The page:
A new era of uncertainty makes this an historic Wednesday, as the most transformative event in generations advances with rapacity. This morning (Pacific Daylight Time), and taking too long doing so, the World Health Organization officially classified SARS-CoV-2 (severe acute respiratory syndrome Coronavirus 2)—also known as COVID-19—as a pandemic. This evening, President Trump announced an unprecedented 30-day European travel ban—excluding United Kingdom—starting at 11:59 p.m. EDT on Friday the 13th. How appropriately unlucky is that?
The goal: To limit the contagion’s spread from the Continent, where Italy is besieged and has essentially quarantined (e.g. locked down) the entire country. Earlier today, the government there ordered the closure of all stores, other than banks, pharmacies, and supermarkets. Yikes!
Eyeing What’s Ahead
The day after China quarantined Wuhan (Jan. 24, 2020), I started making personal preparations for global spread of what was then simply called the Novel Coronavirus. The initial implications were obviously bad, and they would only grow worse during the following 47 days leading to the WHO’s pandemic proclamation. I warned friends and family to expect supply shortages, seeing that the Chinese economy essentially shut down.
Some medical professionals didn’t share my sense of alarm. A retina specialist treats both of my eyes, with shots (yeah, don’t imagine it), for macular edema. On February 6, the doctor had good news: Photo scans showed a relatively normal right retina—meaning no obvious fluid leakage; he could switch to a treat-as-needed basis, rather than continuing shots every 12 weeks. I protested, asking for the needle, expressing my concerns about the Novel Coronavirus and supply shortages from China affecting pharmaceuticals. He rebutted that the risk of bacterial infection, one in four-thousand, from the shot was greater than any problems Novel Coronavirus might pose. I grudgingly acquiesced, but negotiated four-week follow-up examination.
Meanwhile, Anne and I debated the safety logistics of our apartment, which is somewhat exposed should there be civil breakdown or riots. My crazy concerns, or they should have seemed to any normally sane person, made more sense to her (and to me) as the days passed—and calamity spread within China and beyond its borders. We searched for a more secure, larger apartment—and found it unexpectedly on February 16 while out for a walk in neighboring North Park.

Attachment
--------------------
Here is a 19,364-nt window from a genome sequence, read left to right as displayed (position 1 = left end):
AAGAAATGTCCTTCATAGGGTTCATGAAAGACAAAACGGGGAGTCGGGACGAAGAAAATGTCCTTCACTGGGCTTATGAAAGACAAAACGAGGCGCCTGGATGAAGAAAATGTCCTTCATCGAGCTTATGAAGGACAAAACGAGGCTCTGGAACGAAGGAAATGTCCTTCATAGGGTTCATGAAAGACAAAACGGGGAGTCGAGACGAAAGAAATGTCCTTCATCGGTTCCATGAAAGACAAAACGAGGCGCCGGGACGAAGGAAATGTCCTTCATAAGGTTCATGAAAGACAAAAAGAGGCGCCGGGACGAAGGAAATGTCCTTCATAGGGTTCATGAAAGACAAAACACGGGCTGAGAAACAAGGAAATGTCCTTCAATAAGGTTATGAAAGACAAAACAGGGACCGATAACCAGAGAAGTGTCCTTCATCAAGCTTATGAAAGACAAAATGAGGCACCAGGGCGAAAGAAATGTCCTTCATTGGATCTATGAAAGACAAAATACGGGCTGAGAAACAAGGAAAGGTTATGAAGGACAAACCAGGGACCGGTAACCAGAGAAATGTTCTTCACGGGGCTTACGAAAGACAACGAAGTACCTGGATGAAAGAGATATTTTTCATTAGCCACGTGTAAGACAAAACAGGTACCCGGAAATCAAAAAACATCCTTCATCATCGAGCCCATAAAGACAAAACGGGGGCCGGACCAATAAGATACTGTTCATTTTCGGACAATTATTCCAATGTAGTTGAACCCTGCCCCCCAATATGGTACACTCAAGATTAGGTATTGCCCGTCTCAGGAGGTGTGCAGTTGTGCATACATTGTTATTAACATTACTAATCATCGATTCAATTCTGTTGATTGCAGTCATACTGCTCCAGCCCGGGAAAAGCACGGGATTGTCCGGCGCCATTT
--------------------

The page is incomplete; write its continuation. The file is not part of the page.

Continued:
The 900-square-foot flat was perfect for our needs. Two bedrooms. Two entrances. Windows galore. Second-story, over garages along an alley, at the back of a lush courtyard surrounded by cottages. We loved it and rented it. The apartment would be a better place to “bug in”, should there be reason to quarantine or seek refuge from civil unrest.
But by February 27, day before signing the lease and taking the keys, we together realized that there would be ongoing personalty clashes with the landlord. I also recognized that the SARS-CoV2 crisis advanced faster than my expectations. Had the flat been move-in ready a week earlier, we would have been okay. There no longer was time enough to safely change households and to prepare for potentially prolonged period of self-confinement. We walked away, and the landlord kept 10 days rent from our deposit.
That freed us to settle some supplies before panicked people stormed stores and emptied shelves (something that is just now seriously starting). We also stocked up on medicines, personal hygiene necessities, printer ink, and anything else we might later want but might not be available because of shortages. Oh, and we laughed at shoppers scourging for bottled water and toilet paper by the cartload.
All the while, the virus spread to more countries—with the first U.S. community cluster breaking out in Washington State, turning Seattle into a “ghost town“. Apple, Google, Microsoft, and Twitter told hundreds of thousands of employees to work from home. One hundred colleges closed classrooms (and some their dormitories), moving classes online. Events galore were cancelled or postponed. Oh, and the stock market crashed. The list is way too long to continue.
Being in a high-risk category, because of age, my wife and I are on home lockdown. We venture out for several daily walks around the neighborhood but avoid going anywhere crowded—including the grocery store. We’re hunkered down for as long as we, or anyone, can last in an apartment located in a high-population-density area.
That said, we had to break out for the aforementioned follow-up ophthalmologist visit. This time I insisted that the doctor inject my right eye. Next appointment is in about 12 weeks, if the Coronavirus chaos allows.
I used iPhone 7 Plus to capture the Featured Image on Feb. 19, 2017, at a local hospital emergency room—where my daughter was treated following a scuffle at a dance club. Vitals: f/1.8, ISO 40, 1/30 sec, 26mm (film equivalent); 1:06 p.m. PST.